Muddled Shakespeare dramedy strains to measure up
By Carolyn Hayes
Detroit’s Elizabeth Theater Company, reaffirming its dedication to Shakespeare, now returns to the Bard for the second time with “Measure for Measure.” In most respects, the production revisits the precedents set by the company’s initial 2011 production of “The Tempest,” including many of the same actors and creative staff and ringleader Jerry Belanger, director/performer/designer of many hats. Here, however, the rockier source material proves less forgiving in the execution. Technically grouped with Shakespeare’s comedies, “Measure” boasts irony aplenty in its topsy-turvy morality, where “good” and “lawful” are rarely one and the same. Yet its warring tones of life-and-death melodrama and laugh-a-minute tomfoolery find this wayward production mired in a messy middle ground.
The play’s opening scene finds Vienna’s rightful duke, Vincentio (James Nanys), hightailing out of town on unspecified business, naming the straight-and-narrow Angelo (Brian Thibault) to rule in his stead as deputy. Angelo, in turn, proves such a stickler for the letter of the law that he seizes on a rarely enforced statute against fornication and condemns one common-law husband, despite the man being by all accounts a loving partner and model citizen. The prisoner’s sister, pious Isabella (Sarah Switanowski), leaves her convent in order to make the case for her brother’s life. Matters are further complicated when Angelo becomes obsessed with the ardent novice and offers Isabella a hypocritically carnal deal to absolve the first carnal transgression – essentially, to save one innocent life at the price of another’s pure soul. Meanwhile, Vincentio dons a disguise and moves among his people, using his courtly wisdom to surreptitiously set things right. Surrounding and intercutting the main story are a passel of supporting characters: whores and drunks, lawmen and executioners, clowns and sages, as befits the thrust of each scene.
The production’s baroque design concept has a determinedly Elizabethan feel, with a rickety carousel of resourceful backdrops (by set designers Belanger and Michael Rollo) that are lent a storybook quality by largely ad-hoc details and properties (Belanger, Sarah Lucas, and Kristin Stelter). Rollo’s lighting and sound design have standout moments, and most lush and pleasing of all are Belanger’s multihued costumes, practically a pageant of variety in cuts and fabrics.
In keeping with its comic foundation, some of the production’s greatest achievements are found in the humorous material. As second in command to the office of the duke, Mike McGettigan wields an air simultaneously wise and droll, gently winking at the preposterousness of some proceedings. At the bawdier end of the spectrum, Pat Loos plays brightly broad as a plucky Shakespearean clown, and Ted Neda is similarly larger than life as a sparkling buffoon of a constable. As for the fool above his station, Matios Simonian is a guilty pleasure to watch while exquisitely setting himself up for his own satisfying downfall.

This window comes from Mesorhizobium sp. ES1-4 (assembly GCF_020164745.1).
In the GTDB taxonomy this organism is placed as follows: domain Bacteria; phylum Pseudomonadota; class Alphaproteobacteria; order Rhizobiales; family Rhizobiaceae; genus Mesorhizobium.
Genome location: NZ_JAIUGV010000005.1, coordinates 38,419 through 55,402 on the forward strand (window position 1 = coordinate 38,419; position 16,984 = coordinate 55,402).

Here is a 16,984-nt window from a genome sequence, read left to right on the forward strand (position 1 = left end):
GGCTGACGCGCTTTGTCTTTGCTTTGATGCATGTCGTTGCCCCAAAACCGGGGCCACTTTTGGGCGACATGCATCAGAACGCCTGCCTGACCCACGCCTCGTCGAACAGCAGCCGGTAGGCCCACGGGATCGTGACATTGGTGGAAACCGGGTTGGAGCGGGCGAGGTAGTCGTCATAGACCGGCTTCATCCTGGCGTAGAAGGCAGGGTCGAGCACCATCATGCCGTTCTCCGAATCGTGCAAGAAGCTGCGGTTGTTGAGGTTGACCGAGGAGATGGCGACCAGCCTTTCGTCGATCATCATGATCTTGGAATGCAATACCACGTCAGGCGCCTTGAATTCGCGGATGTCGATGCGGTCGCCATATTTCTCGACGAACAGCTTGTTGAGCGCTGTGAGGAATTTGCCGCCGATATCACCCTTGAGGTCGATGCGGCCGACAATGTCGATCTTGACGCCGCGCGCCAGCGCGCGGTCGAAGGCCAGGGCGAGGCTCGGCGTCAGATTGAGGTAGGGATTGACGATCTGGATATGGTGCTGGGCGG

Despite the influx of material and character arcs, one of the show’s major strengths is its ability to convey the zig-zagging plots and people with clarity, not confusion. This allows the serious story’s larger themes of the absurd chasm between lawfulness and virtue to come to the fore, and also makes way for a handful of frankly stirring performances. Notable examples include Thibault’s humbling (and witheringly corrupted) realization of love, Switanowski’s reeling reaction to a repugnant moral dilemma, and jailer Patrick Hanley’s patient, persuasive voice of reason.
Yet just as the lewd humor is bizarrely balanced by resoundingly grave consequences, the production matches its highs with lows – stalled-out dips and blunders that stem from inattentive direction. Although the show proves capable of unimpeachable choices, it’s just as likely that any given scene will be marked by skittering tones, middle-of-the-road choices, or no choice at all. There is excellent material here, but it doesn’t span the whole of this three-hour production; moreover, the Elizabeth Theater’s lax timetable (de rigueur for a bar/theater hybrid with a hospitable atmosphere) is given to late starts and elongated intermissions that here serve to swell already-bloated proceedings.
With its noncommittal fluctuations between the incongruous extremes of a seriocomic kitchen sink, this “Measure for Measure” could fit the bill for viewers convinced that mistaken-identity pranks and a touch of slapstick were just what “Dead Man Walking” was missing. Bright spots of both humor and pathos pepper what is clearly a competent effort by a skilled group, but the Bard’s clamor of multitudinous facets cause the production to stumble for want of a cohesive point of view.